“I did a little bit of everything,” Judge Parker said of his early years with the firm, where he eventually rose to partner. “Criminal, domestic, real estate. I was on the court-appointed list. I did a lot of things a young lawyer does when he’s in a small firm, a small community. You sort of name it, I did it.”
And, he excelled in most areas of the law, according to former colleague Andrew Thomas.
“He did a lot of things and, frankly, very well,” said Mr. Thomas, who worked five years with Mr. Parker in the firm’s Warrenton office.
As a young Northern Virginia lawyer in the 1990s, he knew of “Jeff Parker by reputation,” remembered Mr. Thomas, a partner with Dulaney, Lauer and Thomas.
Northern Virginia attorneys viewed Mr. Parker as a “very strong lawyer and good guy,” he said. “True to word, he was a very aggressive and honest advocate.”
Judge Parker believes his broad private practice experience equipped him for the bench.
Because he had become a judge at age 49, “I had seen a few things. So, I wasn’t surprised by anything in particular.”
Both as lawyer and a judge, he found it hard to handle domestic cases — divorces and child custody disputes.
“I would say child custody cases are probably as difficult as any,” Judge Parker said. “When you have a child custody case, invariably you’re going to have at least one of the parties crying in the courtroom.”
Drug and drug-related cases made up about two-thirds of his docket, Judge Parker said.
Over the years, the “biggest change is the type of drugs,” he said. “It used to be the most serious drug you’d see was crack cocaine. Now you see the opiates, and they seem to drive so many of the property crimes we see on a regular basis.”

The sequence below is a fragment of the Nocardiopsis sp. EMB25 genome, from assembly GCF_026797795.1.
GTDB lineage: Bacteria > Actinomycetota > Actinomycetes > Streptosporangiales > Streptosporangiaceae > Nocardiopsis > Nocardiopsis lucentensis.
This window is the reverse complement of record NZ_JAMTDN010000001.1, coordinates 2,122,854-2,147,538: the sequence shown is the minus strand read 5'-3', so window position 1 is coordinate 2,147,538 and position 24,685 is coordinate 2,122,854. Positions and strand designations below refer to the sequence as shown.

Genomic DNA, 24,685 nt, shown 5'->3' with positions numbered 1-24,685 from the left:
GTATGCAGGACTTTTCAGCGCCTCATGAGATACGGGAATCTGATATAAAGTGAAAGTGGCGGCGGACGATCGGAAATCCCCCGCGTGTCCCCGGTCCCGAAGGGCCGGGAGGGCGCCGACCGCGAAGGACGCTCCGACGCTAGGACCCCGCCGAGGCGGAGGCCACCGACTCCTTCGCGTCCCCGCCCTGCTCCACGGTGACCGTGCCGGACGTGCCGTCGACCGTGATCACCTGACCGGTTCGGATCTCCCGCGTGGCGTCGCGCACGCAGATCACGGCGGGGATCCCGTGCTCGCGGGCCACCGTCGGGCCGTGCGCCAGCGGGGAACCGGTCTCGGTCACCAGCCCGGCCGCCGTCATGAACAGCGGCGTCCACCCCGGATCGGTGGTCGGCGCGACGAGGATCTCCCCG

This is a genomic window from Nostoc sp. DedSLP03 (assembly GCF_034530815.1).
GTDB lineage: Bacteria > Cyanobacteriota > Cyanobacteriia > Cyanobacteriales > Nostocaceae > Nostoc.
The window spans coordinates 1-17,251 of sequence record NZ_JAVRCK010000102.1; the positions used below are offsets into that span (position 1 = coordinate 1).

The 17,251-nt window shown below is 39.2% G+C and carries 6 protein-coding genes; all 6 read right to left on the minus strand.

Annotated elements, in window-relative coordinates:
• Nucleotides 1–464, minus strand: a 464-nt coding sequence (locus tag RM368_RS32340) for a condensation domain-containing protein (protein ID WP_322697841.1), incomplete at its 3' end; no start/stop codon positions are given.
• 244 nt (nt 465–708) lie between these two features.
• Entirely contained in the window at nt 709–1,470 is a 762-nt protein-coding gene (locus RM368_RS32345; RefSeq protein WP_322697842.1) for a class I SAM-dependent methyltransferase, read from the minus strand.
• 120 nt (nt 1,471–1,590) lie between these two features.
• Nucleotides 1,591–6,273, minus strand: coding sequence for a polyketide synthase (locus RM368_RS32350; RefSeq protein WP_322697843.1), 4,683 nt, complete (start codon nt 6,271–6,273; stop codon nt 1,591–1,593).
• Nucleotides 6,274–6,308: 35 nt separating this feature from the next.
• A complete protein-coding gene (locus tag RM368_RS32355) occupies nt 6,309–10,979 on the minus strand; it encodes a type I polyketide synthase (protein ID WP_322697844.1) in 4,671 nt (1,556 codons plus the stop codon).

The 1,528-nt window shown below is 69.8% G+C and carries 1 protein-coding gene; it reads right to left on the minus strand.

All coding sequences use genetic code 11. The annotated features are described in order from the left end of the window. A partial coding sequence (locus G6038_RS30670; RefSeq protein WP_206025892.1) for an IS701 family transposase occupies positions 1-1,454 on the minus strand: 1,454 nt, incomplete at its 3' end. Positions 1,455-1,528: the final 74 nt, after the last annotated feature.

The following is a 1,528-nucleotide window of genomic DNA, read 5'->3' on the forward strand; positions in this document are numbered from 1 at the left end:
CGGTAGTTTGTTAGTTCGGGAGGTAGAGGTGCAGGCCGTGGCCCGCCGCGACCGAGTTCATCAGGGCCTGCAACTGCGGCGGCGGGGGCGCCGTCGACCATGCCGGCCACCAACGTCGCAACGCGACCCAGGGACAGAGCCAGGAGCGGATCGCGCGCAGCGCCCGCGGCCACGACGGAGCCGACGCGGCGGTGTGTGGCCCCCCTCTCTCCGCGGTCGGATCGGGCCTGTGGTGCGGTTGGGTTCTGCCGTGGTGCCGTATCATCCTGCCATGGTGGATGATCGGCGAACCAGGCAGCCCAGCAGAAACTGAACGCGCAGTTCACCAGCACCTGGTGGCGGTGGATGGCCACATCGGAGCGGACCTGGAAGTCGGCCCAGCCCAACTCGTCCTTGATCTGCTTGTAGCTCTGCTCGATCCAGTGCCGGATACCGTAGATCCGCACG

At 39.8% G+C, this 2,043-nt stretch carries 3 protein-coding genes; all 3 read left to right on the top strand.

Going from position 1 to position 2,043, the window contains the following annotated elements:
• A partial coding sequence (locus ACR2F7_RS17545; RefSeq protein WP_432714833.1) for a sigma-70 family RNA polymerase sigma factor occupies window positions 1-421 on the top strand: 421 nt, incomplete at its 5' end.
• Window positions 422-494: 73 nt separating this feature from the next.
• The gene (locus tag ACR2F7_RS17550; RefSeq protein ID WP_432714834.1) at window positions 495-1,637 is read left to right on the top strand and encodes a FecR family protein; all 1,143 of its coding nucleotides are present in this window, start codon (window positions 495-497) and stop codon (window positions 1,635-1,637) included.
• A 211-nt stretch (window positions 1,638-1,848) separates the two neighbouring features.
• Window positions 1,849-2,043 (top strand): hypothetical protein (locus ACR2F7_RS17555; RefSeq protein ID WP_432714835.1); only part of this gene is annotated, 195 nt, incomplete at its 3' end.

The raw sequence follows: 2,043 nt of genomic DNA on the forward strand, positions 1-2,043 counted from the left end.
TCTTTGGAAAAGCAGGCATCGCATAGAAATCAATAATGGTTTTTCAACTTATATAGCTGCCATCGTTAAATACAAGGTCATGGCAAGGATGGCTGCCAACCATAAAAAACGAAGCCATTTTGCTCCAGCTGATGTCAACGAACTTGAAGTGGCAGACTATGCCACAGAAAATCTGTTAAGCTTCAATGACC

Illegal use of opioids “among the younger generation” particularly puzzles and troubles him.
“It doesn’t seem to bother them that they’re putting something into their system that’s going to cause them to be addicted and commit other crimes. Frankly, I can’t imagine why anyone would use that stuff. And yet they do it on an incredible basis.”
Embezzlement cases also seem on the rise, Judge Parker said.
“Sometimes, I think it’s a lack of morality,” he said. “They’ll steal from people they’ve had over to their house for dinner and who they socialize with on a daily basis. It’s like they don’t have a conscience.”
A big part of the job, sentencing requires “compassion” and “empathy,” Judge Parker said.
But “you can’t let it dominate your decision,” he stressed. “Most of the people that get the long sentences (10 to 20 years), frankly, have it coming.”
An appropriately stiff penalty sends a message that the guilty party has “done some bad things, and this is the conscience of the community I’m speaking for in imposing this sentence to say, ‘We don’t approve of what you’ve done’.”
Local attorneys describe Judge Parker as open-minded, respectful and deliberate.
“I think he’s always very fair,” Warrenton lawyer Mark Williams said. “I didn’t always agree with him 100 percent of the time. He may not have bought what I had to say, but he certainly would listen.”
Early during Judge Parker’s career, Mr. Williams and Warrenton lawyer Robin Gulick defended a man charged with murder.
In that case, the judge “did something that I thought was extraordinary,” Mr. Williams recalled. “He granted a motion” to dismiss the case rather than send it to a jury to determine his client’s guilt or innocence.
“It took a lot of courage to do that,” the attorney said. “We thought the evidence was insufficient to go forward to the jury. The case was dismissed entirely.
“It’s a whole lot easier to let the jury make the decision and ‘not me’.”
Of the thousands of rulings Judge Parker has made, the Virginia Supreme Court has reversed several.
Representing a client, Warrenton lawyer Will Ashwell four years ago successfully appealed Judge Parker’s interpretation of a state statute related to the collection of attorney’s fees.
The civil dispute involved easement issues, alleged timber trespassing and property damage.
“It was one of those cases that put the court in a tough position,” Mr. Ashwell said. “I think that’s what can happen with unclear statutes.”
To Judge Parker’s “credit,” the General Assembly “immediately” changed the law after the Supreme Court ruling to “correct some of the vagueness, some of the issues with that statute,” Mr. Ashwell added.
The high court’s reversals sting a little bit, Judge Parker admitted.